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[VIDEO] Citations for Ban-the-Box Violations Rise as New Laws Take Effect

fines for ban the box violations

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Ban-the-box guidelines affect employers of every size, requiring hiring managers to stay up-to-date on the latest laws in their jurisdiction or face stiff fines for non-compliance. Get caught up with this video, where our legal expert explains which states are passing new ban-the-box laws or expanding existing legislation and how it affects the hiring process.

In this video, find out which states are passing new ban-the-box laws or expanding existing legislation. Employers of all sizes need to stay up-to-date on laws in their jurisdiction, or face stiff fines for non-compliance.

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Video Transcript

Ban-the-box is on the rise. Again. In May, the Massachusetts Attorney General publicly announced citations against 19 businesses for ban-the-box violations. While some of these businesses are nationwide organizations, others are smaller or local to the state. This tells us that all organizations, regardless of size or reach, should be mindful of ban-the-box compliance. $5,000 fines were issued against two of the larger businesses cited.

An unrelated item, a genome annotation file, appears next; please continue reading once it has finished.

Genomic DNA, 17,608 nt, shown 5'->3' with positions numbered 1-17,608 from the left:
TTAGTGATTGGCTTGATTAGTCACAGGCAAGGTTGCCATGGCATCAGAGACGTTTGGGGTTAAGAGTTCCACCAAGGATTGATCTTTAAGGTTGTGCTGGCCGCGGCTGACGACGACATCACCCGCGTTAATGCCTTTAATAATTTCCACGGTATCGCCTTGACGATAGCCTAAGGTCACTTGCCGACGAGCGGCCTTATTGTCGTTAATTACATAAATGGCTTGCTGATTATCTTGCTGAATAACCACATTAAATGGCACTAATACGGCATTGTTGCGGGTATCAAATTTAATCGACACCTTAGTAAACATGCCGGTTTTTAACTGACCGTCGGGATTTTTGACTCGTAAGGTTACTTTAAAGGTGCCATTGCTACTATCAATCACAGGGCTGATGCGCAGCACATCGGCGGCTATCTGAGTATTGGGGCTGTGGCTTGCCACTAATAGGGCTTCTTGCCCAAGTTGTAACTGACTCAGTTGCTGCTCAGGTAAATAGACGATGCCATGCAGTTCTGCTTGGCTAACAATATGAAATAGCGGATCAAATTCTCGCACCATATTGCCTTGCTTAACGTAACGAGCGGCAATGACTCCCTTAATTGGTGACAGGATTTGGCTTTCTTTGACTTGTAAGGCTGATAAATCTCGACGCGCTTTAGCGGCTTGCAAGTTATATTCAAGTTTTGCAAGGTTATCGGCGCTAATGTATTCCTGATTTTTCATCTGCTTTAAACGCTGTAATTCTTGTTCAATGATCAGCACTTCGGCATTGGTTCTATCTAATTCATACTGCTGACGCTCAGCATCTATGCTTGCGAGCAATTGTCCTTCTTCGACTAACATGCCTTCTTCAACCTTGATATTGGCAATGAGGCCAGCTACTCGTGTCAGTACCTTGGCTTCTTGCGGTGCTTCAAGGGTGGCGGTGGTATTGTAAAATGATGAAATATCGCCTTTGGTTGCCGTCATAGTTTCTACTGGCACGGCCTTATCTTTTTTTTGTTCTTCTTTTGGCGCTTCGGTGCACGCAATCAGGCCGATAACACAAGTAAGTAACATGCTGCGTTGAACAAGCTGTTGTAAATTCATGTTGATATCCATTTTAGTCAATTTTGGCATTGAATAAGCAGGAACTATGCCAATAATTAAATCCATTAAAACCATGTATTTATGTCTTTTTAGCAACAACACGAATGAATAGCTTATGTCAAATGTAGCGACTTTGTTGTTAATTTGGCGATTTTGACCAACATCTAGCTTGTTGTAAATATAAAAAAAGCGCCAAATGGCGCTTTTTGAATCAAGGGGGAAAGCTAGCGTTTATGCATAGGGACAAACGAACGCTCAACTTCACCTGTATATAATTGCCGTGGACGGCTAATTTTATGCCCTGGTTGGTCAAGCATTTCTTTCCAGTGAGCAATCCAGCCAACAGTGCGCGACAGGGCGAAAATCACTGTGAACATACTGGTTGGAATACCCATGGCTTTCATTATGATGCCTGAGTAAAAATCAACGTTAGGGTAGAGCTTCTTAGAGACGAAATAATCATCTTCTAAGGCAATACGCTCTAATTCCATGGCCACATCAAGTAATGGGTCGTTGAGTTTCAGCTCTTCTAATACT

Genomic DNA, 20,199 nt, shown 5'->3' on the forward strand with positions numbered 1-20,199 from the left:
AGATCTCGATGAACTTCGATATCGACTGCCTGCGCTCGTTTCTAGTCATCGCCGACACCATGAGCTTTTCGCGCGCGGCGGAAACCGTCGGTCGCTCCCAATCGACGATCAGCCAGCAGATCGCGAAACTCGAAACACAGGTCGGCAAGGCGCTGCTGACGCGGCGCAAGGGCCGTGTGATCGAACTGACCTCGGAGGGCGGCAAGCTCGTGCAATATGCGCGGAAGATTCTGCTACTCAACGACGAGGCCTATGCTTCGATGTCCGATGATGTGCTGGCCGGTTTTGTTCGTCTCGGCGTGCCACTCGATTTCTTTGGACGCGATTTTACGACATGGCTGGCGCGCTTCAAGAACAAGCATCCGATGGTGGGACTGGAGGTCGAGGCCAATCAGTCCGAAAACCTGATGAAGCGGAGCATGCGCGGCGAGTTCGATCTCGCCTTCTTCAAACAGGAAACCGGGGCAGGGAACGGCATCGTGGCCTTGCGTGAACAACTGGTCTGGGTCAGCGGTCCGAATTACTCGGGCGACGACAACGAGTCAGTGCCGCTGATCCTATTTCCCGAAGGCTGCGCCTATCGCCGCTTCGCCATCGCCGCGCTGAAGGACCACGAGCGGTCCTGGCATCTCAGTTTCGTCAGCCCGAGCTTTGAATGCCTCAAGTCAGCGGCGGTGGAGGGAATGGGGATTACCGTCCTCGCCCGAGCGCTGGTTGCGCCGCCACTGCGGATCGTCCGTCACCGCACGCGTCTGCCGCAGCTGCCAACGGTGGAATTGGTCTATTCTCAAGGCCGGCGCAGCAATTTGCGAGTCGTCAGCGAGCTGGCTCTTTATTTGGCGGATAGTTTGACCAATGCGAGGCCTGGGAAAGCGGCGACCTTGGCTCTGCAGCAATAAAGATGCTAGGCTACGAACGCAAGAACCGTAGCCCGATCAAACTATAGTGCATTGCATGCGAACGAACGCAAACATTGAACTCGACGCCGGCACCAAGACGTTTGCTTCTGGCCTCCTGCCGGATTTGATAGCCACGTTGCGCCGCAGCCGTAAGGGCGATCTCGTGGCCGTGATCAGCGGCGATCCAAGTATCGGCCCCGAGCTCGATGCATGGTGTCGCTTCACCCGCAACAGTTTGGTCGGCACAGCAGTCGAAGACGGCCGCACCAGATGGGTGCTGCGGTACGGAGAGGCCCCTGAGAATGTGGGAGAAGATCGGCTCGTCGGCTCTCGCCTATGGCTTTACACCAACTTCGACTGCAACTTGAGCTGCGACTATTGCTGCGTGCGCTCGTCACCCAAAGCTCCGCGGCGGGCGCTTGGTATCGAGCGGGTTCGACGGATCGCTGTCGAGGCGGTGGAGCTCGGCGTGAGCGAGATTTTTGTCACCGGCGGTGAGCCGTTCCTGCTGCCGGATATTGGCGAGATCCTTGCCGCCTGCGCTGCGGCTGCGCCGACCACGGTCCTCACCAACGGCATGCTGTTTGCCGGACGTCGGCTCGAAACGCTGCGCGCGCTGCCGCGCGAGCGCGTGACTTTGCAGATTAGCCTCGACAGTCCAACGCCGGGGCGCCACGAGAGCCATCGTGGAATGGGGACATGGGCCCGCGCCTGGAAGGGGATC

Since 2014, DC has received over 1,800 complaints alleging ban-the-box violations by employers. More than 1,100 of those complaints have led to administrative charges against employers, leading to more than $500,000 in fines.

And starting September 2019, ban-the-box legislation goes into effect in Colorado. Any employer with 11 or more employees will have to comply with this law. Then, in September 2021, the law will go into effect for all employers, regardless of size. This law applies to both public and private sector employment.

New Mexico also expanded its ban-the-box law. As of June 14, 2019, private employers with four or more employees are prohibited from asking about criminal history in an application. They may only consider conviction information upon discussion with the applicant.

Ban-the-box isn’t going anywhere. Make sure you’re staying up to date on new laws in the jurisdictions where you hire and where you’re located.


The resources provided here are for educational purposes only and do not constitute legal advice. We advise you to consult your own counsel if you have legal questions related to your specific practices and compliance with applicable laws.

About the Author

As GoodHire’s managing editor, Sara Korolevich produces educational resources for employers on a variety of employment screening topics, including compliance and screening best practices, and writes about GoodHire’s company and product news. Sara’s experience stems from 20+ years working as a B2C and B2B PR and communications professional.

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